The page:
Former Chief Minister Omar Abdullah, without mincing words, launched a scathing attack on the government, tweeting: "J&K administration is going out of its way to help the BJP & it’s recently created king’s party by locking up candidates opposed to the BJP, using security as an excuse. If the security situation isn’t conducive to campaigning what was the need to announce elections?”
Another leader raised questions on the fairness of elections: “BJP and the king’s party candidates and their junior-level workers are provided personal security while as (sic) all others are hounded to far away government accommodation. Is this the ‘New Mantra’ of providing a level playing field or is it to influence this election?”
The government and the security forces need to take these allegations very seriously and assuage the concern of the political parties. There is no doubt that these elections will get a lot of global attention. The political history of Jammu and Kashmir has been marred by rigged elections. The government and security agencies are doing a great disservice by creating such a chaotic and insecure environment around the process of electioneering, and if this continues, it will have serious repercussions.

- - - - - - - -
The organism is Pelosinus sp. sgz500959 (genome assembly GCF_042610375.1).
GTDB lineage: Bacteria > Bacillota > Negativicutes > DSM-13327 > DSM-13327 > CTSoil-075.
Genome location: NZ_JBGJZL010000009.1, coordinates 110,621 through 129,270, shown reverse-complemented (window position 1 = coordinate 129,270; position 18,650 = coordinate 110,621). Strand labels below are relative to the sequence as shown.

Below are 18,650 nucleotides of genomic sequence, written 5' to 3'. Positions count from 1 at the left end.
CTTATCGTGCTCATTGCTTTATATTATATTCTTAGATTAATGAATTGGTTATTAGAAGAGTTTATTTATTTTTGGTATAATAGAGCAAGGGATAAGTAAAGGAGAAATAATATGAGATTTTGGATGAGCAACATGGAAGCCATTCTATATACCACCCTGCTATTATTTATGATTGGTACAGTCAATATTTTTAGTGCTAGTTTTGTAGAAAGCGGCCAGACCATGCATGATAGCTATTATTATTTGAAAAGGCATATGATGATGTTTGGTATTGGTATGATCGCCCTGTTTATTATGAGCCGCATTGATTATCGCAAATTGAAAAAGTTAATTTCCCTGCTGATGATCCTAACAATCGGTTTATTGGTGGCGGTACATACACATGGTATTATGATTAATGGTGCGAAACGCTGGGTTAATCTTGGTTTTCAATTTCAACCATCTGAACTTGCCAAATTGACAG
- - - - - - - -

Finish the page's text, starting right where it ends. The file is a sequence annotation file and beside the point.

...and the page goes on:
For one, restrictions on campaigning will deter the voters from coming out in large numbers. Jammu & Kashmir has been under the direct rule of the central government for 29 months now. A low voter turnout will come as a big embarrassment for the Modi government and its Kashmir policy.
For another, there is a serious lesson to be drawn from the previous panchayat polls. The low voter turnout severely dented the credibility of the elected panchayat leaders. The sense of insecurity around the process acted as a deterrent for the contestation of elections, which resulted in uncontested elections in a large number of constituencies.
The sense of fear was so severe around that 60 per cent of panchayat seats in the Union Territory remained vacant for two years. Those elected could not carry out their duties freely due to threat perception. Many of the elected panchayat leaders did not visit their homes for months and remained locked up in so-called secure accommodations — a far cry from carrying out any developmental work in their constituencies.
Worse, it leaves us with a lot of unanswered questions: Is the entrenched bureaucratic system causing impediments in much-needed decentralisation of powers, quite like the National Conference and PDP did by boycotting the previous elections? Is the administration causing roadblocks to influence the electoral fortunes of the newly formed political alliance against the BJP, as is being alleged by politicians like Omar Abdullah?
The objective of holding these polls is to give the third tier of democracy a new lease on life, to ensure a new crop of young and dynamic leadership takes the region out of the current morass by conducting developmental activities at the grassroots. The inability and unwillingness of the government to provide security on the streets for every contestant and elected member of the development councils reduces the election to a cosmetic effort and renders the whole process futile.
The writer is Associate Fellow, Observer Research Foundation. Views expressed are personal.